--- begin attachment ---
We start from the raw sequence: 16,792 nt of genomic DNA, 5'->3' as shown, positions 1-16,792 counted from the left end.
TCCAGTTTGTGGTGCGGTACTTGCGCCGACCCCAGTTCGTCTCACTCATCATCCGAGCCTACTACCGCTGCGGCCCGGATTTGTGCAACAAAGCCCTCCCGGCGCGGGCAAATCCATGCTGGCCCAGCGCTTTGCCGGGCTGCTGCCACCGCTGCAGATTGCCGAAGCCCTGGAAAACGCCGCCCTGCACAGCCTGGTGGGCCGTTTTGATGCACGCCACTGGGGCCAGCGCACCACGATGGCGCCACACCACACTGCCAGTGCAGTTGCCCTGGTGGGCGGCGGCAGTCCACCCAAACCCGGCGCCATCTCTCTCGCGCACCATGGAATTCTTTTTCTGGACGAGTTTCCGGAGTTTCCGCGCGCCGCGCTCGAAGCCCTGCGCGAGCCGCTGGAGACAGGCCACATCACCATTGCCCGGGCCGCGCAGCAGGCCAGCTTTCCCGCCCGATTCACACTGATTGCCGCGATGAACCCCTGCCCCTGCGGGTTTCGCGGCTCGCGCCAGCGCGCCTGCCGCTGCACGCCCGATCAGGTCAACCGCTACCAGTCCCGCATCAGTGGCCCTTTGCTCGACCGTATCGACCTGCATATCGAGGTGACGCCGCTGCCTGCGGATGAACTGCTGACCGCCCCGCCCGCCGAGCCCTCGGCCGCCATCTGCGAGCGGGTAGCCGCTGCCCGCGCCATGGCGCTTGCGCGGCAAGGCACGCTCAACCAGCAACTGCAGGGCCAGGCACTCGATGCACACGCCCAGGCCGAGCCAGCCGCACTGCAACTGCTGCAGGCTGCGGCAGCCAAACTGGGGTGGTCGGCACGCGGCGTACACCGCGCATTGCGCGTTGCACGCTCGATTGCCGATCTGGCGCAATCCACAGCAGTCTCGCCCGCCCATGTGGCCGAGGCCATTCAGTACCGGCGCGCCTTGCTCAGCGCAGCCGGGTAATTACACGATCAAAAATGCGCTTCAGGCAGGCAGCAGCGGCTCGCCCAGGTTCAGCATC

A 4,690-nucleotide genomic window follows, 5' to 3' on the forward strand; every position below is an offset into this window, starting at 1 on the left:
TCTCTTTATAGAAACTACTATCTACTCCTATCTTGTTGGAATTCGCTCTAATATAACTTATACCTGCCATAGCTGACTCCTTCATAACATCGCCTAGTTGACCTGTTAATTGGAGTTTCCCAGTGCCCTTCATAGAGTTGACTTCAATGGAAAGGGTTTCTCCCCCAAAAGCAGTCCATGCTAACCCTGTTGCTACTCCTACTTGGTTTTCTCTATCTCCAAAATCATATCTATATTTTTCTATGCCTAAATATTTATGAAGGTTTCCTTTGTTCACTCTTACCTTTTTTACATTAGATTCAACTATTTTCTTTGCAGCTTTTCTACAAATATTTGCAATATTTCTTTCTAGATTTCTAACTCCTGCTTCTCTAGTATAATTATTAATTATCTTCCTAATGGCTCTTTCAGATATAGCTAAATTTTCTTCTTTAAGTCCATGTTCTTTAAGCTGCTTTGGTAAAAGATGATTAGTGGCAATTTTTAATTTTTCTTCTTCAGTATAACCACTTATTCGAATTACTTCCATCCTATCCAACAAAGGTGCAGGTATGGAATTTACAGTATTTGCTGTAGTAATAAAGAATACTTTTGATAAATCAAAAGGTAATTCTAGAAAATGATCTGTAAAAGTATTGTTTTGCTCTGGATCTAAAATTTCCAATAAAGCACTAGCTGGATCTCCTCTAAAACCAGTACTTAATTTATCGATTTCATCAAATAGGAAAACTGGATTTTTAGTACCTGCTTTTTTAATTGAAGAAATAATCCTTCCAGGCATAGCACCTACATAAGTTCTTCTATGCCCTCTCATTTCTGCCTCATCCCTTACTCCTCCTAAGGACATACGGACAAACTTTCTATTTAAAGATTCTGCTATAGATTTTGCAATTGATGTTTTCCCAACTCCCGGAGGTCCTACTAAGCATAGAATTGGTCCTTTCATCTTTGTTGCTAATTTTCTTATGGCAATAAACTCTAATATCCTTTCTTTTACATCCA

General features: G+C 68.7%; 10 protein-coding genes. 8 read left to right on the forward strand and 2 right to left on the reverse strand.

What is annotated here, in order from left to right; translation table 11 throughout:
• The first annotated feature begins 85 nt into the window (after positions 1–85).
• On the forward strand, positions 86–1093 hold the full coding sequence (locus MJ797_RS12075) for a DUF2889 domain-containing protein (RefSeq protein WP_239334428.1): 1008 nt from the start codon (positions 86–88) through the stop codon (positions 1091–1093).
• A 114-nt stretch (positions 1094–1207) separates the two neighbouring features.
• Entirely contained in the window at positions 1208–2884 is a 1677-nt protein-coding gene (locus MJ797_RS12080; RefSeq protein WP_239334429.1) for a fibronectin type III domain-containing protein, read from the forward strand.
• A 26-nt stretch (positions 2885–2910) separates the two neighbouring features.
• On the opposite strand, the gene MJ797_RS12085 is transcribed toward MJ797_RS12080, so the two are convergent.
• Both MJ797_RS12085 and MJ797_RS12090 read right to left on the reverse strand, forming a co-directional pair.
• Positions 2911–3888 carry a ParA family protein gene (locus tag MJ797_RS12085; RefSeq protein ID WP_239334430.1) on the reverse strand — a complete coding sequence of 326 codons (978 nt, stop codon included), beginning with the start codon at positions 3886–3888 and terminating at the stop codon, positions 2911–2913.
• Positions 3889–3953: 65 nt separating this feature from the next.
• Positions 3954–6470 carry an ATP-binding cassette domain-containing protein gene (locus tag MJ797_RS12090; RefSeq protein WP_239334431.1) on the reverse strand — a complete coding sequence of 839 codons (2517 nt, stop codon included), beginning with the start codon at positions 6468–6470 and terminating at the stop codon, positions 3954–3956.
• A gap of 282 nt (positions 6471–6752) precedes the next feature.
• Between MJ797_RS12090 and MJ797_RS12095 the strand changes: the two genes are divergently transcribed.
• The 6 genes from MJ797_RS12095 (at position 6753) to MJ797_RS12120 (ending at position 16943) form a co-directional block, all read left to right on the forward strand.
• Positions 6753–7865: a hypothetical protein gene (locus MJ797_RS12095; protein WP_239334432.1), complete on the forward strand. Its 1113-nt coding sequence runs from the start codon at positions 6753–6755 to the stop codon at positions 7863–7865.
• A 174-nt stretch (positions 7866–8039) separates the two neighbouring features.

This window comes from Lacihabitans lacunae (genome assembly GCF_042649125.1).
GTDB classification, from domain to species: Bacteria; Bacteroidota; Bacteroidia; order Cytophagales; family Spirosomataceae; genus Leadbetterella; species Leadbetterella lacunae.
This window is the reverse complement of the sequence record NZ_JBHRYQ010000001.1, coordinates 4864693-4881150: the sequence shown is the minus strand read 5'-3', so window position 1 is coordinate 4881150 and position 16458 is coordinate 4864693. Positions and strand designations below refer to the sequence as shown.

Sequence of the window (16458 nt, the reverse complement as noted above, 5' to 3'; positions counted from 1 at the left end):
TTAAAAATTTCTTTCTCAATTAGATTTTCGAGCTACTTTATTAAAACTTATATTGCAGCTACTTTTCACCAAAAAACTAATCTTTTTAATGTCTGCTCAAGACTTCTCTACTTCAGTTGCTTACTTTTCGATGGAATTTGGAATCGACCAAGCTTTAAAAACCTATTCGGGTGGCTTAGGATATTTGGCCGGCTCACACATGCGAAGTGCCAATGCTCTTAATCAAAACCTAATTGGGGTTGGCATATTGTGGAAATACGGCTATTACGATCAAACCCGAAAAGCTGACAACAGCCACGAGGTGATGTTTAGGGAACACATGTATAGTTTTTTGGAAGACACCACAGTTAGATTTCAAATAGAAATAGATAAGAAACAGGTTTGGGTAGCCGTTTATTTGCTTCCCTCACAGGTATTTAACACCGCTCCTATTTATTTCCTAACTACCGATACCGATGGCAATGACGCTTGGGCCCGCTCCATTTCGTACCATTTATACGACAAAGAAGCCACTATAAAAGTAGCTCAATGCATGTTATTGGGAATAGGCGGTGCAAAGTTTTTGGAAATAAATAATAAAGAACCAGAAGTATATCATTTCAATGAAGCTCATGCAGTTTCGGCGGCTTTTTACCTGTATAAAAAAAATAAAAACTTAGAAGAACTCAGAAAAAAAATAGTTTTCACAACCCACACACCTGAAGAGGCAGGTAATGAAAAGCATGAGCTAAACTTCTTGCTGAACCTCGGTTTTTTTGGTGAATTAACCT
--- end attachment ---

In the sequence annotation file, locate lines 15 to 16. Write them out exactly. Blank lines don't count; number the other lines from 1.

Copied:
• Positions 3889–3953: 65 nt separating this feature from the next.
• Positions 3954–6470 carry an ATP-binding cassette domain-containing protein gene (locus tag MJ797_RS12090; RefSeq protein WP_239334431.1) on the reverse strand — a complete coding sequence of 839 codons (2517 nt, stop codon included), beginning with the start codon at positions 6468–6470 and terminating at the stop codon, positions 3954–3956.